Fujifilm Instax Mini 99: The most creative and best instant film camera in the line to date

This is a ‘point, shoot and hope for the best’ type of camera, with no digital preview elements at all. But what it does, it does well

A black, old-style instant camera with a photograph being produced from the top of the device.
Fujifilm Instax Mini 99
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Price: €200
Where To Buy: Conn's Cameras

There was a time when the idea of an instant camera was a quaint throwback. An oddity, a nostalgia trip, that people were reluctant to let go of. When Polaroid, the biggest name in instant photography, filed for bankruptcy in 2001, there was a campaign to save the instant film products.

Fast-forward more than two decades and not only has instant photography survived, Fujifilm has made a whole business out of it. The Instax camera range seems to keep growing, with the latest, the Instanx Mini 99, having hit the market in recent weeks.

There is something fun about Instax cameras, whether it is the range of film you can get or the different options offered by the cameras. But if you were expecting the usual quirky design and rainbow of colours, you are in for a surprise.

The Mini 99 looks like an old-school camera in its design. It comes only in black, for a start, and its design is less soft and cuddly looking, with a matt finish that also makes it easier to keep hold of. It is also the “point, shoot and hope for the best” type of camera, with no digital preview elements at all. That makes getting your creative elements right first time even more important.

The lens has three shooting options: landscape, macro and a standard mode that will cover everything else. To select each mode, you simply twist to the barrel to your desired focal length and start shooting. It’s quick and easy. You have two dials. One controls colour, the other brightness; combined, they give you excellent creative control over your finished shots.

You start off in normal colour mode – N on the dial – but when you shift to FG, for example, the camera’s colour-changing LEDs inside the camera will give the shots a faded green look. You can go for a warmer look with Warm Tone, employ a light leak effect, add a light blue hue or sepia effect or a soft magenta look – basically, all the old analogue-style effects that we thought digital photography would remove.

On the other dial you can choose different levels of exposure. The lighter modes are denoted, helpfully, by an L, and the darker ones by a D. You will need to play around with these to figure out what works best for you, though you might burn through a bit of film in the process.

The Mini 99 also adds a digital display on the back of the camera and some extra controls that allow you to control the level of flash, the self-timer and some shooting modes. The latter is the most welcome, giving you automatic controls. There is an indoor mode, which adjusts the shutter speed and flash to take account of the indoor setting without you having to take a guess at what will work best, or a sports mode to reduce blur. You can also use a double exposure setting to superimpose two images on top of each other, or a bulb mode that keeps the shutter open for 10 seconds and gives you light streaks and other effects on night shots. Each of the modes works well, with the indoor mode in particular giving some well-balanced shots.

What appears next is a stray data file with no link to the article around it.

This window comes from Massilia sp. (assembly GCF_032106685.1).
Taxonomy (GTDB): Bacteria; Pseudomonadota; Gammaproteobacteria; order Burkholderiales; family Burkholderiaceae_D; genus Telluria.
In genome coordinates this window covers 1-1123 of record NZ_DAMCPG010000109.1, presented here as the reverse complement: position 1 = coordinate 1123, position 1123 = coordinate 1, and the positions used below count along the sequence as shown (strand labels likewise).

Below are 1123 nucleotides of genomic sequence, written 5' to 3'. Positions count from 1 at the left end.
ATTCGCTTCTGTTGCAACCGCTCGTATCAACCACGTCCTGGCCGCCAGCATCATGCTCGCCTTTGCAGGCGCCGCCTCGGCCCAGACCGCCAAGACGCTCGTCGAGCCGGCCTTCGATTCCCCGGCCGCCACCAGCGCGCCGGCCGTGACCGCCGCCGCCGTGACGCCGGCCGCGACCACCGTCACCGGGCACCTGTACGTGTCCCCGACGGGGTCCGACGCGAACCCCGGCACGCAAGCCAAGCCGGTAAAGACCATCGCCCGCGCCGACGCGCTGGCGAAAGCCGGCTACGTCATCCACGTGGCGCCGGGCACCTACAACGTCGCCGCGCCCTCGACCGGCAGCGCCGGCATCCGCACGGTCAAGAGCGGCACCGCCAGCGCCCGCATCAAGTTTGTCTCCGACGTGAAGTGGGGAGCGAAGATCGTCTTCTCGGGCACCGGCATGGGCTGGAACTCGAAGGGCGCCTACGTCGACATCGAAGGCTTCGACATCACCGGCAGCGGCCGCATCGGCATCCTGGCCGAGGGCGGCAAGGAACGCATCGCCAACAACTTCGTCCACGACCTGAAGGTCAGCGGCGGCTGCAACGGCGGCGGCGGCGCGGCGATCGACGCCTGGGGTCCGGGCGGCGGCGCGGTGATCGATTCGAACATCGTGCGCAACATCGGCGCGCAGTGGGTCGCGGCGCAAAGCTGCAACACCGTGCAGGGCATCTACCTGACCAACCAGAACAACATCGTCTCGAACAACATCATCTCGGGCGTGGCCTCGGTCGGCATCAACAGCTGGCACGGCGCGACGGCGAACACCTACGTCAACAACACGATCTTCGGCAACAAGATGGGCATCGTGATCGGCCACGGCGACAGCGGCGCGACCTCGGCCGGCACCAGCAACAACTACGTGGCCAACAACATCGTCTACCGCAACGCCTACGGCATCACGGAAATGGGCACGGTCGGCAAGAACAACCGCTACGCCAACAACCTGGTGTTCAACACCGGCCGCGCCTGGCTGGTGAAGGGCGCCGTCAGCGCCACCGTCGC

The flash control is also a good move on Fujifilm’s part. You can choose between a few different modes rather than automatic or off – there is fill-in flash and red-eye removal, too, so you can tailor the flash to your needs. The red-eye removal is of particular use, given that there is no way to edit photos once they are taken. You get what you get, and with the film costing from €10 a pack, it’s in your interests to get the shots you want first time.

Fujifilm has also included a removable rechargeable battery with the camera, with a battery indicator on the rear display so you can keep track of when you need to charge up again.


There is a lot of creative control over the shots on the Instax Mini 99. From the colour tone of the image to the exposure, there are plenty of options at your fingertips, and ones that can be quickly accessed. There are no menus to mess about with here, unless you want to go for the automated shooting modes.


Unfortunately, you won’t know how successful you have been on realising that creative vision until the print pops out. This is not one of the hybrid cameras with a preview, or the option to print or discard; you take the shot and hope for the best.

It is also significantly more expensive than the Mini 9, so you are paying a premium for those extra features.

Everything else

As the name suggests, the camera uses the Mini film format. The display on the rear of the camera provides a counter for the remaining shots in the camera – it resets when the back of the camera is opened, though, regardless of whether the film is replaced.

The two shutter buttons mean you can easily take shots regardless of what way you are holding the camera. The tripod mount is also handy if you are taking timed shots – or for keeping the camera steady when it is in bulb mode.


A new twist on an old-school camera experience, the Instax Mini 99 is probably the closest you will get to the film cameras of old – including the potential for wasted shots. Instax’s most creative and best instant film camera to date.

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